Suing beyond the grave – could this set a dangerous precedent?

The first case of its kind has been brought to court following a legislation change in 2017 to remove the three-year limitation for damages in childhood abuse claims. The case has made legal history as the pursuer intends to sue her late stepfather’s estate for £100,000 over claims of abuse. The woman, who is now in her forties, claims her stepfather sexually abused her between the ages of 11 and 15 years old (from 1981 to 1985). The alleged abuser was charged and served with a petition after new evidence emerged in 2017, however, he died eleven days later.

What is the current law for historic abuse claims?

The Limitation (Childhood Abuse) (Scotland) Act 2017 removes the three-year limitation period from civil actions for personal injury damages for survivors of historical child abuse and is relevant to abuse that took place on or after 26th September 1964. This amendment to the law means claims that were previously subject to the three-year limitation period, and failed because of the restricted timescale, can now be taken to court again.

While a decree of absolvitor – a court judgement found in favour of the defendant – means an action cannot be re-raised, the 2017 Act created an exception for claims involving abuse. It can be argued that this sets a precedent which has the potential to be dangerous in other areas of the law.

Will this open the floodgates for historic abuse claims against the deceased?

Sheriff Lorna Drummond QC has given the go-ahead for evidence to be heard from the pursuer’s sister as well as a clinical psychologist to determine whether damages should be awarded. While the pursuer’s sister has supported the claims made, the executor of the estate – her step-brother – has contested the allegations and is the defender in the case.

Expected to take place in Dundee Sheriff Court later this year, the decision has the potential to raise some serious issues over how abuse can be proved if the alleged abuser is deceased. Relying on section 17D(2) of the 1973 Act, the defender says it impossible for a fair hearing to happen because there are no means of presenting the deceased’s version of events or to hear his response to the pursuer’s allegations.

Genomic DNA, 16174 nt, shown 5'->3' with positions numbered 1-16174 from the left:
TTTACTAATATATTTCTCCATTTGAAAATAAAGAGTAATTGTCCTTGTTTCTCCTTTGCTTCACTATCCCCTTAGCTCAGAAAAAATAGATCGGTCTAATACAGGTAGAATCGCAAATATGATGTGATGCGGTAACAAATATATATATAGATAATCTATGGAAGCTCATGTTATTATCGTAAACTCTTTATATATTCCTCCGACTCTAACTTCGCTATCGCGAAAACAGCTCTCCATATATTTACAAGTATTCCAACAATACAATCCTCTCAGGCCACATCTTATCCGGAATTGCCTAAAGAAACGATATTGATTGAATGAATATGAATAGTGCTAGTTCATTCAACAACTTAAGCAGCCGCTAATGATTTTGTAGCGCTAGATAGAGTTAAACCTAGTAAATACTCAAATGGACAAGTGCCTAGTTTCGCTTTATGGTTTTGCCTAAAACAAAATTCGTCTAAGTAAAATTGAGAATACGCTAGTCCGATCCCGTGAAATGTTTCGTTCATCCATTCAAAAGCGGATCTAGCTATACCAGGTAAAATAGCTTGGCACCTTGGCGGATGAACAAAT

However, the Sheriff said it is inaccurate to state “there is no meaningful record of the deceased’s response to the allegations” when there is a transcript from the stepfather’s police interview in 2017. The accused makes several ‘no comment’ replies and refutes specific allegations and alleged incidents. According to the Sheriff, the content of the interview allows “the defender to refute the allegations and some of the replies may be evidentially significant and capable of investigation by the defender”.

There is cause for concern that this case could be seen as a “green light” for personal injury lawyers to pursue historical claims against the estates of deceased relatives based on allegations which have never been tested in court. In an article from the Scottish Daily Mail (17 January 2020), Gary McAteer, from Beltrami & Company, commented on the case and the repercussions it could cause:

“Whilst it’s fair for an alleged victim of child abuse to be able to sue the abuser, there needs to be a fair trial, and then how can that be achieved in fairness to everyone who will be affected?

“The intention of the Scottish Parliament in changing the law was no doubt to benefit victims of sexual abuse, but unless this test case is overturned, or at least clarified, there could be unintended consequences for other areas of law, which may need this to be looked at again.”

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